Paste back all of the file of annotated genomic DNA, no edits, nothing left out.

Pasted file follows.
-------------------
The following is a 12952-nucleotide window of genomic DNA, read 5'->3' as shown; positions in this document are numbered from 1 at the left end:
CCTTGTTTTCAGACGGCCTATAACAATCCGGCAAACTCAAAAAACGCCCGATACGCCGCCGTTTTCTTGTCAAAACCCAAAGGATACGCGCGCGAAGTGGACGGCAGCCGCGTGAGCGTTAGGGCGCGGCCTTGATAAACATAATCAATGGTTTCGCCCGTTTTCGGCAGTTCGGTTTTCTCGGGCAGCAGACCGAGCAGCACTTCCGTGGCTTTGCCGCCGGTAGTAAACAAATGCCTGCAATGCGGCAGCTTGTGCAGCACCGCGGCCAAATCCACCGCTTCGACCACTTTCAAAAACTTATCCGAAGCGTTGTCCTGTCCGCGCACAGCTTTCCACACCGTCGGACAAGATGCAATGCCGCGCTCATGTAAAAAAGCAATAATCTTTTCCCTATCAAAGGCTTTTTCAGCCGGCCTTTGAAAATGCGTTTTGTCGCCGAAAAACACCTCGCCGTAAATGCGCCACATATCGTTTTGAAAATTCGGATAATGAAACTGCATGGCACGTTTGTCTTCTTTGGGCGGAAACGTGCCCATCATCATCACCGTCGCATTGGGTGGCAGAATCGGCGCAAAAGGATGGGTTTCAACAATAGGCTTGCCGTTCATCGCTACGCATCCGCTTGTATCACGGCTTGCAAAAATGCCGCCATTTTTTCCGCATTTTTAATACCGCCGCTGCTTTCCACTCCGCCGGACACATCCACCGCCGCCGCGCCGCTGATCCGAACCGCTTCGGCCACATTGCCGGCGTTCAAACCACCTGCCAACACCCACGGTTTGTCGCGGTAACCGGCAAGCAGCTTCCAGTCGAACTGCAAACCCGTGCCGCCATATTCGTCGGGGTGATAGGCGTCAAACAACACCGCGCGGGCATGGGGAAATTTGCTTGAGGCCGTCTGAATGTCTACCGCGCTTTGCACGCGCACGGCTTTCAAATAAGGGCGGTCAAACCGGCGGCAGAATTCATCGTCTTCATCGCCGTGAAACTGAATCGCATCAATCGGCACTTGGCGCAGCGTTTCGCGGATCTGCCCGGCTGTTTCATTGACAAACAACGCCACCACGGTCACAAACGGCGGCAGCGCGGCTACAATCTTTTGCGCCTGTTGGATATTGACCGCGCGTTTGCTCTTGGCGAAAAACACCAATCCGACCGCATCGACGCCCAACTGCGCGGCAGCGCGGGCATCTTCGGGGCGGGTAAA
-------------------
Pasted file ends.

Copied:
The following is a 12952-nucleotide window of genomic DNA, read 5'->3' as shown; positions in this document are numbered from 1 at the left end:
CCTTGTTTTCAGACGGCCTATAACAATCCGGCAAACTCAAAAAACGCCCGATACGCCGCCGTTTTCTTGTCAAAACCCAAAGGATACGCGCGCGAAGTGGACGGCAGCCGCGTGAGCGTTAGGGCGCGGCCTTGATAAACATAATCAATGGTTTCGCCCGTTTTCGGCAGTTCGGTTTTCTCGGGCAGCAGACCGAGCAGCACTTCCGTGGCTTTGCCGCCGGTAGTAAACAAATGCCTGCAATGCGGCAGCTTGTGCAGCACCGCGGCCAAATCCACCGCTTCGACCACTTTCAAAAACTTATCCGAAGCGTTGTCCTGTCCGCGCACAGCTTTCCACACCGTCGGACAAGATGCAATGCCGCGCTCATGTAAAAAAGCAATAATCTTTTCCCTATCAAAGGCTTTTTCAGCCGGCCTTTGAAAATGCGTTTTGTCGCCGAAAAACACCTCGCCGTAAATGCGCCACATATCGTTTTGAAAATTCGGATAATGAAACTGCATGGCACGTTTGTCTTCTTTGGGCGGAAACGTGCCCATCATCATCACCGTCGCATTGGGTGGCAGAATCGGCGCAAAAGGATGGGTTTCAACAATAGGCTTGCCGTTCATCGCTACGCATCCGCTTGTATCACGGCTTGCAAAAATGCCGCCATTTTTTCCGCATTTTTAATACCGCCGCTGCTTTCCACTCCGCCGGACACATCCACCGCCGCCGCGCCGCTGATCCGAACCGCTTCGGCCACATTGCCGGCGTTCAAACCACCTGCCAACACCCACGGTTTGTCGCGGTAACCGGCAAGCAGCTTCCAGTCGAACTGCAAACCCGTGCCGCCATATTCGTCGGGGTGATAGGCGTCAAACAACACCGCGCGGGCATGGGGAAATTTGCTTGAGGCCGTCTGAATGTCTACCGCGCTTTGCACGCGCACGGCTTTCAAATAAGGGCGGTCAAACCGGCGGCAGAATTCATCGTCTTCATCGCCGTGAAACTGAATCGCATCAATCGGCACTTGGCGCAGCGTTTCGCGGATCTGCCCGGCTGTTTCATTGACAAACAACGCCACCACGGTCACAAACGGCGGCAGCGCGGCTACAATCTTTTGCGCCTGTTGGATATTGACCGCGCGTTTGCTCTTGGCGAAAAACACCAATCCGACCGCATCGACGCCCAACTGCGCGGCAGCGCGGGCATCTTCGGGGCGGGTAAA